Posts filed under “Really, really bad calls”
Get in your car and go for a drive just about anywhere in the U.S. You will be confronted with a transportation system desperately in need of a reboot. I’m not referring to a full upgrade to smart roads — the sensor-driven intelligent system that promises to move vehicles more cheaply and efficiently. Rather, I refer to essential repairs: Filling potholes, basic maintenance.
In the U.S., we have allowed a transportation grid that was once the envy of the world to become an embarrassing wreck.
As noted before, since 1993, the U.S. federal gasoline tax has been 18.4 cents a gallon. This money finances the Highway Trust Fund. Adjusted for inflation, the tax is about 10 cents a gallon. It isn’t as if Americans are overtaxed in this respect: The U.S. has the third-lowest gas taxes in the world, with only Kuwait and Saudi Arabia taxing gasoline less.
Unlike most user taxes, the fuel tax isn’t indexed to inflation. According to the Federal Highway Administration, about 70 percent of regular roadway maintenance costs and 80 percent of capital spending is paid for by federal gas taxes, with state and local municipalities covering the rest. As costs for repairs have increased, revenue to pay for ordinary maintenance and repairs has failed to keep pace.
The roads in this country are aging, with the Eisenhower Interstate Highway System coming up on its 60th anniversary. Many of the bridges and tunnels are years or decades past their expected useful lives. Add to that two consecutive brutal winters that did significant damage to roads in the Midwest and Northeast. Find a stretch of asphalt that’s more than a few years old and chances are it will be riddled with potholes and buckled by frost heave.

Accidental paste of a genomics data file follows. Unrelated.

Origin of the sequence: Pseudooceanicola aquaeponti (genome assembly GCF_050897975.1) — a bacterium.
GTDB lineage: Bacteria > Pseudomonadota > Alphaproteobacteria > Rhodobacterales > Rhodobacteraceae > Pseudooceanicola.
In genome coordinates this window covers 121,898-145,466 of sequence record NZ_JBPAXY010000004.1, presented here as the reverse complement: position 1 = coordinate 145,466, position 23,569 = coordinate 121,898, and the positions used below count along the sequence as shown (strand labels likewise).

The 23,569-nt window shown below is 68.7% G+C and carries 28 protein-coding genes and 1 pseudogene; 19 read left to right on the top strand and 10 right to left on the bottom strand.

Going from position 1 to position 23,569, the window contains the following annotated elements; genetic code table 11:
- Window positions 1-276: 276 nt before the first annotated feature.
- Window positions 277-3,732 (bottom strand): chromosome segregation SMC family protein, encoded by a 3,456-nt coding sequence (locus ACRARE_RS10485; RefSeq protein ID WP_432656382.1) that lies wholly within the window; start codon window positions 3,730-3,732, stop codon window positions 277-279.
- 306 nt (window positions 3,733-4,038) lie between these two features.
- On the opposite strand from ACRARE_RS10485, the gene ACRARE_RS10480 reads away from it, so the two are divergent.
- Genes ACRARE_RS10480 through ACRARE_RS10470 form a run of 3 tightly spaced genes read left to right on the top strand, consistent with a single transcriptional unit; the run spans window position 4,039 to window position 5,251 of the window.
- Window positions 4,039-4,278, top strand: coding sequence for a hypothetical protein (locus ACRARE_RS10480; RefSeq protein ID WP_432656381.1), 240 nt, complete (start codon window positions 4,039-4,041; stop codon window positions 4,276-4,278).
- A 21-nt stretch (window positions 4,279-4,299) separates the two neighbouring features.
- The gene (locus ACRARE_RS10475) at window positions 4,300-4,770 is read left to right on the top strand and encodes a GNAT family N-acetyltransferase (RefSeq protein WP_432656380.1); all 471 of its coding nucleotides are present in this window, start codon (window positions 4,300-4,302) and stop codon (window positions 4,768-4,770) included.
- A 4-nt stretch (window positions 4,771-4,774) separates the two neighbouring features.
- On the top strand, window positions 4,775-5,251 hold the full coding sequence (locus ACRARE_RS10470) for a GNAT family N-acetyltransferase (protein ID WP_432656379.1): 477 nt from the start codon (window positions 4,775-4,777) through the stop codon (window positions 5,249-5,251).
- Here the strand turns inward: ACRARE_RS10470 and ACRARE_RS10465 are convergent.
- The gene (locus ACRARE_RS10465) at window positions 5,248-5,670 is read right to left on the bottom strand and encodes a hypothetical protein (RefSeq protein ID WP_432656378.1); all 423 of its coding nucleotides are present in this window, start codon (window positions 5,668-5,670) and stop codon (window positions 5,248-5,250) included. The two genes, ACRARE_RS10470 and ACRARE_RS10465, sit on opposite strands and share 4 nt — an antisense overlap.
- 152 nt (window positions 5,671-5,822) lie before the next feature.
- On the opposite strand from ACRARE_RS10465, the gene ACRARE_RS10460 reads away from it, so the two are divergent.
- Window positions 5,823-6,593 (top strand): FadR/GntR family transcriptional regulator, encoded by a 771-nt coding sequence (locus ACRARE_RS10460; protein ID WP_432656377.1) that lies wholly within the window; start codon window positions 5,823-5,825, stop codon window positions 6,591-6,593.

The need for repairs has never been greater than it is today.
And the Highway Trust Fund? It will be broke by July.
There are many forces driving the fund toward insolvency. First, the tax, adopted in 1932, has never been adjusted for inflation and has to be raised periodically by Congress. Regardless of the need for repairs and basic maintenance, even a modest rate of inflation guarantees that eventually the fund will be exhausted.
Second, the simple fact is that during the recession, Americans droveless. Here we are almost six years after the recession ended and total miles driven by Americans has finally surpassed pre-crisis highs. (By the way, on a population-adjusted basis, miles driven still hasn’t reached the high hit in 2005.)
Last, the U.S. fleet of cars is more efficient than ever. Your fuel-sipping car saves you money each time you fill up, but as a result you send less in tax to the Trust Fund.
The solution is as obvious as it is rational: Raise the gas tax so we can start making the improvements to our infrastructure today; and index it to inflation, so the fund can stay solvent.
The reason we haven’t done that yet is simple: lack of leadership among our elected officials. Simple intimidation explains much. Politicians have become so fearful of the Grover Norquist-type antitax zealot that elected officials refuse to address a significant problem with a justifiable and historically successful solution.